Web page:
Aug 19, 2010, 1:47 PM EDT
We can argue — as many have in the past — that Congress should never have been involved in the steroids business in the first place. Personally, I think their primary interest was grandstanding and I found it all distasteful.
But the hearings that led to Clemens’ testimony and now his indictment were certainly within Congress’ broad powers. More importantly, however, it was Clemens who made himself such a fat and inviting target for their opportunism, and it has led to his downfall.
Congress’ interest in Clemens came on the heels of weeks of denials by
Clemens of the allegations against him contained in the Mitchell Report.
Within days of the December 13, 2007 report, Clemens lawyer, Rusty
Hardin, attacked the credibility of Brian McNamee, Clemens’ primary
accuser, calling him “a troubled and unreliable witness”;
- On January 6, 2008, Clemens appeared on “60 Minutes,” vehemently denying that he ever took PEDs;
The following day Clemens filed a defamation suit against McNamee,
claiming that his statements to Mitchell and his investigators were
lies. The lawsuit was subsequently dismissed, with said dismissal being
upheld by an appellate court earlier this year;
On that same day, Clemens held a bizarre press conference in which he
played a recorded telephone conversation with Brian McNamee which, it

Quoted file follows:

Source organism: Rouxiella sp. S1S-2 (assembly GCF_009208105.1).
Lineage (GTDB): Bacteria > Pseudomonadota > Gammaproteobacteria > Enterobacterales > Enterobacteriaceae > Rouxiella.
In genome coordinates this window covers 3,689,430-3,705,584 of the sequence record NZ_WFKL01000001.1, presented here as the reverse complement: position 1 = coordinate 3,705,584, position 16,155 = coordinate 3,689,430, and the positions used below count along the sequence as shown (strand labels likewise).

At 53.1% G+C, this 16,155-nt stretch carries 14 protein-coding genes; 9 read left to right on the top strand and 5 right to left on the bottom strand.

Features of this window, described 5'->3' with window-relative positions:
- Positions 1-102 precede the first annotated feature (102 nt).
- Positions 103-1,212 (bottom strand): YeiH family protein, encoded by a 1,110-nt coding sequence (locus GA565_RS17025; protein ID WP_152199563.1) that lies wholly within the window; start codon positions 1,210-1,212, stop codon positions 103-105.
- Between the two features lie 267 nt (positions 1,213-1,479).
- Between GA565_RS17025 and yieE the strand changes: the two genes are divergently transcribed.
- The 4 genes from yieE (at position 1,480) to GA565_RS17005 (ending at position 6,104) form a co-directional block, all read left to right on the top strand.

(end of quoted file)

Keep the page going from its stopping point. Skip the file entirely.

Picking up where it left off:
appeared anyway, Clemens was trying to make McNamee out as a liar or a
On January 28, 2008, Clemens’ agent, Randy Hendricks, released an
18,000-word statistical report purporting to establish that Clemens’
baseball career was subject to a typical year-to-year variation in
performance, with the implication being that Clemens did not take PEDs (my analysis of that report here);
You could not have made yourself bigger piece of wriggling Congress bait if you took a year to draw up a plan to do so. George Mitchell is a former colleague of those guys. By so loudly declaring him to be incompetent (which Clemens was, in effect, doing) Clemens all but ensured a subpoena.
And yes, I’ve heard it before: “but what if he really didn’t take PEDs!” I get that, and I don’t think someone who didn’t do something should cop to it simply for PR purposes. But even if Clemens found it intolerable to admit to taking PEDS, he could have issued a simple denial and said a few words about how, while suing to clear his name was tempting, the benefits to such a course were minor (“I don’t need a court to tell me what I already know”) and the hassle extreme (a few choice — and true — words about how hard it is for a celebrity to sue for defamation would have done the trick).
But the Rocket protested too much, either because he received bad advice or because he was too bullheaded to see the pros and cons of various courses of action. As a result, he was hauled before Congress. As a result, all kinds of seedy muck from his personal life came out into the open. All of this could have been avoided.
“Not giving in” is a mantra you hear from all of the best starting pitchers. And Clemens was certainly one of the best to ever have played the game. But what makes one successful on the baseball diamond does not necessarily make one successful off it. And Clemens is learning this the hard way.
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